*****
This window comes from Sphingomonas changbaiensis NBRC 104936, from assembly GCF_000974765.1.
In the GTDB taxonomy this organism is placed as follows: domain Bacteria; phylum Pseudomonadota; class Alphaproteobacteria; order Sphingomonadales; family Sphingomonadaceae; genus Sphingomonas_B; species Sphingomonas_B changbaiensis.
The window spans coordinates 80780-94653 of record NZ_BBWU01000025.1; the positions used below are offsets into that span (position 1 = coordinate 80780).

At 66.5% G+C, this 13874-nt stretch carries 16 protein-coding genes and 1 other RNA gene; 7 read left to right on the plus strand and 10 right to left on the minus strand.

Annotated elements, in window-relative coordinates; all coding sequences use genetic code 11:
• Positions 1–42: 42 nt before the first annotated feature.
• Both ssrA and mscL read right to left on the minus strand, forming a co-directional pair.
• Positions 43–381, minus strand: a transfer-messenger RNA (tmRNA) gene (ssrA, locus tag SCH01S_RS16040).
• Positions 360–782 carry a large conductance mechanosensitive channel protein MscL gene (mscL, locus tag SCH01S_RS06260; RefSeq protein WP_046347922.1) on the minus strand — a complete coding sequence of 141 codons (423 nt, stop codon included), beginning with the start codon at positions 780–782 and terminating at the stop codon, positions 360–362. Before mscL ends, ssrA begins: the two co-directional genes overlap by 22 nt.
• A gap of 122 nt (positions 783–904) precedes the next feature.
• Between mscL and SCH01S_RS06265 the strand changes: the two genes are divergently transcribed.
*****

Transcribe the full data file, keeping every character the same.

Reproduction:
This window comes from Sphingomonas changbaiensis NBRC 104936, from assembly GCF_000974765.1.
In the GTDB taxonomy this organism is placed as follows: domain Bacteria; phylum Pseudomonadota; class Alphaproteobacteria; order Sphingomonadales; family Sphingomonadaceae; genus Sphingomonas_B; species Sphingomonas_B changbaiensis.
The window spans coordinates 80780-94653 of record NZ_BBWU01000025.1; the positions used below are offsets into that span (position 1 = coordinate 80780).

At 66.5% G+C, this 13874-nt stretch carries 16 protein-coding genes and 1 other RNA gene; 7 read left to right on the plus strand and 10 right to left on the minus strand.

Annotated elements, in window-relative coordinates; all coding sequences use genetic code 11:
• Positions 1–42: 42 nt before the first annotated feature.
• Both ssrA and mscL read right to left on the minus strand, forming a co-directional pair.
• Positions 43–381, minus strand: a transfer-messenger RNA (tmRNA) gene (ssrA, locus tag SCH01S_RS16040).
• Positions 360–782 carry a large conductance mechanosensitive channel protein MscL gene (mscL, locus tag SCH01S_RS06260; RefSeq protein WP_046347922.1) on the minus strand — a complete coding sequence of 141 codons (423 nt, stop codon included), beginning with the start codon at positions 780–782 and terminating at the stop codon, positions 360–362. Before mscL ends, ssrA begins: the two co-directional genes overlap by 22 nt.
• A gap of 122 nt (positions 783–904) precedes the next feature.
• Between mscL and SCH01S_RS06265 the strand changes: the two genes are divergently transcribed.